Today’s Headlines

  • Car Traffic Moves Fine Without the GG Bridge (SFGate); Photos of the Car-Free Scene (Richmond)
  • SF Chronicle‘s Heather Knight and SFPD’s Traffic Company Commander Can’t Get Past Victim-Blaming
  • Motorcyclist Killed in Crash With Car, Pedestrian at McAllister and Van Ness (NBC, Hoodline)
  • One Year in, Alamo Square Tour Bus Ban Seems Effective (Hoodline)
  • 100 Van Ness Tower the Latest Harbinger of Civic Center’s Transformation Into a Neighborhood (Biz)
  • Eastbound Bay Bridge Named Bay Area’s Most Congested Stretch of Highway (SFGate, SF Examiner)
  • Person Killed by Caltrain Near Millbrae Station (NBC)
  • Electrified Caltrain Will Be More Frequent, But Palo Alto Online Fumes Over Expected Delays for Drivers
  • Palo Alto Officials Don’t Want to Remove Car Parking or Traffic Lanes for BRT on El Camino Real (PAO)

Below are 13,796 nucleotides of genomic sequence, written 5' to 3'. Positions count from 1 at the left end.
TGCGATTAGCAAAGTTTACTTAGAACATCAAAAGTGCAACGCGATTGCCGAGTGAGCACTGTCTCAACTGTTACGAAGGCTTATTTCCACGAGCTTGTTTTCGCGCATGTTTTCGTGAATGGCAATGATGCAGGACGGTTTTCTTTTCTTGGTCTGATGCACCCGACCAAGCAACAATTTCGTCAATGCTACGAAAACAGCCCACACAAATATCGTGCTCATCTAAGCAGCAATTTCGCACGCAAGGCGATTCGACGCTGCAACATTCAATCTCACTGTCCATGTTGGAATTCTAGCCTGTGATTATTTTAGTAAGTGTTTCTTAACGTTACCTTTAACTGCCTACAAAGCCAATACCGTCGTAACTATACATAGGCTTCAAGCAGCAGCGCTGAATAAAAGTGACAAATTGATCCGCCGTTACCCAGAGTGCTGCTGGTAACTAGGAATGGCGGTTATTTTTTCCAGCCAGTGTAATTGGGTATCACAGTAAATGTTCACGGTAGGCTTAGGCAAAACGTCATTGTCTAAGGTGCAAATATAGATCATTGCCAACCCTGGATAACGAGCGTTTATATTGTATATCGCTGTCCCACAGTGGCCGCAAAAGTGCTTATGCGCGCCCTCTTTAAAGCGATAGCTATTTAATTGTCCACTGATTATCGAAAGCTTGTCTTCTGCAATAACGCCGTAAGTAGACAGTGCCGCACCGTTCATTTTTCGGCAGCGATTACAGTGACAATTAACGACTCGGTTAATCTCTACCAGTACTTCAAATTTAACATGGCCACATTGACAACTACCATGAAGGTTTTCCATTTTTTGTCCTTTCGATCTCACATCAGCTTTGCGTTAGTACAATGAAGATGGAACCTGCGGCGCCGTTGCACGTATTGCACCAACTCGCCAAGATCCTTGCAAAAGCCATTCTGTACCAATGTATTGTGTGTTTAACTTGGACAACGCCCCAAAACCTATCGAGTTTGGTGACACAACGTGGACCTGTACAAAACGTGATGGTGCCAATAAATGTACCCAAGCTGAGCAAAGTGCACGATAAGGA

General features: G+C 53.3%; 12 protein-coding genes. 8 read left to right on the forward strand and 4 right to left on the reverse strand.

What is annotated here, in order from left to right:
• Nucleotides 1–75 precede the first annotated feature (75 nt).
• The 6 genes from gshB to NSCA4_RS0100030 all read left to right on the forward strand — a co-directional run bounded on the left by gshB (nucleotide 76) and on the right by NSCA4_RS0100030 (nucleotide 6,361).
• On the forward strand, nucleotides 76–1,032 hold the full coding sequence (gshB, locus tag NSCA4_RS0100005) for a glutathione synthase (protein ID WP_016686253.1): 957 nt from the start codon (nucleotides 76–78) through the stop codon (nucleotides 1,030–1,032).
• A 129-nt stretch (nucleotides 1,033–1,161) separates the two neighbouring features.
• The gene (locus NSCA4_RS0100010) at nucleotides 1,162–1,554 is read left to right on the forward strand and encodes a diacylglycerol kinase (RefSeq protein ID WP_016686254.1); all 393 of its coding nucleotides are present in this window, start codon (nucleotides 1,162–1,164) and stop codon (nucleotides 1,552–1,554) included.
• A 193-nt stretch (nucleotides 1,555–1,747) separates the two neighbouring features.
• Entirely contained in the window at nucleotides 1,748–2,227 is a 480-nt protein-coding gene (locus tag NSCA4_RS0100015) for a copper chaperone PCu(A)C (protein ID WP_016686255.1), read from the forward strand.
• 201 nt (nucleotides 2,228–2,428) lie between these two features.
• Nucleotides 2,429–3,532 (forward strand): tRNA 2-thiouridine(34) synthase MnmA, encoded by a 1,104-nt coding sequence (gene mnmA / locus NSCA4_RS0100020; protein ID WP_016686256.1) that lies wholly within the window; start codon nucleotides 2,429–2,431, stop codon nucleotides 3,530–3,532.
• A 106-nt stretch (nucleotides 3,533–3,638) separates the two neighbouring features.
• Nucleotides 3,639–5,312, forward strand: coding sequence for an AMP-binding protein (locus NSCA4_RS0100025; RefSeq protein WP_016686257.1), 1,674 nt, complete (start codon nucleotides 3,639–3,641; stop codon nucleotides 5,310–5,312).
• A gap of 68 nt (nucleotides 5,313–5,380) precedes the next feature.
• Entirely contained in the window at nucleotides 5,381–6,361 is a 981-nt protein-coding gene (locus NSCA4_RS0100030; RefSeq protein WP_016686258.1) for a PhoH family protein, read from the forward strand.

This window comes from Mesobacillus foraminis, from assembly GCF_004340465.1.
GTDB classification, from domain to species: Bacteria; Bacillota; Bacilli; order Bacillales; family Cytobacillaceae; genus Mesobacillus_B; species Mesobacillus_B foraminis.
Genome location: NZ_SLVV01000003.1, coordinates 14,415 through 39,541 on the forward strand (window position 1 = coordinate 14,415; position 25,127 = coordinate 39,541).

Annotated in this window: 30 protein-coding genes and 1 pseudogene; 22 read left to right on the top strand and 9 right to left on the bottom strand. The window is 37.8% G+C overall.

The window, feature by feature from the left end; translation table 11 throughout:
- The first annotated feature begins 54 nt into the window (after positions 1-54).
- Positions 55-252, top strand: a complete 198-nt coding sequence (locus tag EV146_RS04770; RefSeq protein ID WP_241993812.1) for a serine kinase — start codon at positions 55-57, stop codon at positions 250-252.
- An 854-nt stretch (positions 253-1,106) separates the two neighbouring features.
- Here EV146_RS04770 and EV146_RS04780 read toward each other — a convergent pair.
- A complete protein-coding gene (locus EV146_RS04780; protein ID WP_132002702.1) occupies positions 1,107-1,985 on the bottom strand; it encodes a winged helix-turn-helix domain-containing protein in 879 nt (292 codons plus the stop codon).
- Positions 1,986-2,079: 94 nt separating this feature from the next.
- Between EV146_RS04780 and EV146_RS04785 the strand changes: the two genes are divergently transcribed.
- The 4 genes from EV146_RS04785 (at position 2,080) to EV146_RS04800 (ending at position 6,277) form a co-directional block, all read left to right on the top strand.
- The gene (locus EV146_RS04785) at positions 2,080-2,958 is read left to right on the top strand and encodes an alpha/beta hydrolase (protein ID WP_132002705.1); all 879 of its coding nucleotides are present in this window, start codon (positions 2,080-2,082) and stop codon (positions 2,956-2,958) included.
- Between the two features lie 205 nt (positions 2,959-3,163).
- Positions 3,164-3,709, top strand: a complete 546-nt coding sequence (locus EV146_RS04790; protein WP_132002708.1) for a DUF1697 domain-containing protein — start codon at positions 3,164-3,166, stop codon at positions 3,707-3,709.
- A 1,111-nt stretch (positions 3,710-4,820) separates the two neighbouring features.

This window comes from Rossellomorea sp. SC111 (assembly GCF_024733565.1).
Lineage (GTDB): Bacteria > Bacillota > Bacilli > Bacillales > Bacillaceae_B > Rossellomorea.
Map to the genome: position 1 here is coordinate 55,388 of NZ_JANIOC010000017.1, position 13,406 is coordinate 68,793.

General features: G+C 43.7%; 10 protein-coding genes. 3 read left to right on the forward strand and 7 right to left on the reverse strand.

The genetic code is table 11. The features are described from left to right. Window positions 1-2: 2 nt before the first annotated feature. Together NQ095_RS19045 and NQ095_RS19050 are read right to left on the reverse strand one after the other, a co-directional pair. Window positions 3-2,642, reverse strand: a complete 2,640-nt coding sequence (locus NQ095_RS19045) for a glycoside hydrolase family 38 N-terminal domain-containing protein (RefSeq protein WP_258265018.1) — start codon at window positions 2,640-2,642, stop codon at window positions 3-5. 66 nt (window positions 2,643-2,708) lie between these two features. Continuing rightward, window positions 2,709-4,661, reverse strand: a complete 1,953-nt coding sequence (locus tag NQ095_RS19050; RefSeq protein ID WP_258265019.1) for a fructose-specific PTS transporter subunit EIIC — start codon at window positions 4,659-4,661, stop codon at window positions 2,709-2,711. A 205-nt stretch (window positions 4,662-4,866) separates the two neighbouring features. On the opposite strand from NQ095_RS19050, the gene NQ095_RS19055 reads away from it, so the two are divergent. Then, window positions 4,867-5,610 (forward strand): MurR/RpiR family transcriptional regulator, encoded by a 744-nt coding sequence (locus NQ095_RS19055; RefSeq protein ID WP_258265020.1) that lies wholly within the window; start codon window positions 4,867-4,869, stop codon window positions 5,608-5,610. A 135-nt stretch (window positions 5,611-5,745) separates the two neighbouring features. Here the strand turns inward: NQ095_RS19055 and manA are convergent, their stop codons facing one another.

• Google Launches Free Shuttle in Mountain View (Mercury News)
  • Las Vegas Wants High-Speed Rail to Southern California (SFGate)

More headlines at Streetsblog USA

  • JJ94117
  • Jeffrey Baker

    The mountain view bus service is interesting. It’s basically a corporate shuttle with timed departures from Caltrain. Assuming it holds to its schedule it would be faster to take a baby bullet from sf and transfer to mvgo than it would be to take a corporate shuttle all the way down 101.

  • murphstahoe

    These days it might be faster to take the train and then walk. 101 is that bad.

    The next big thing – I predict – is going to be corporate shuttles that take employees from SF residential areas to Caltrain. Probably cheaper and faster for companies to do this and pay for employees mi-fi card.

  • murphstahoe

    Are there any stories about the three 2014 cyclist fatalities? I don’t recall any of these stories? Do these get pushed under the rug if the victim is not affluent?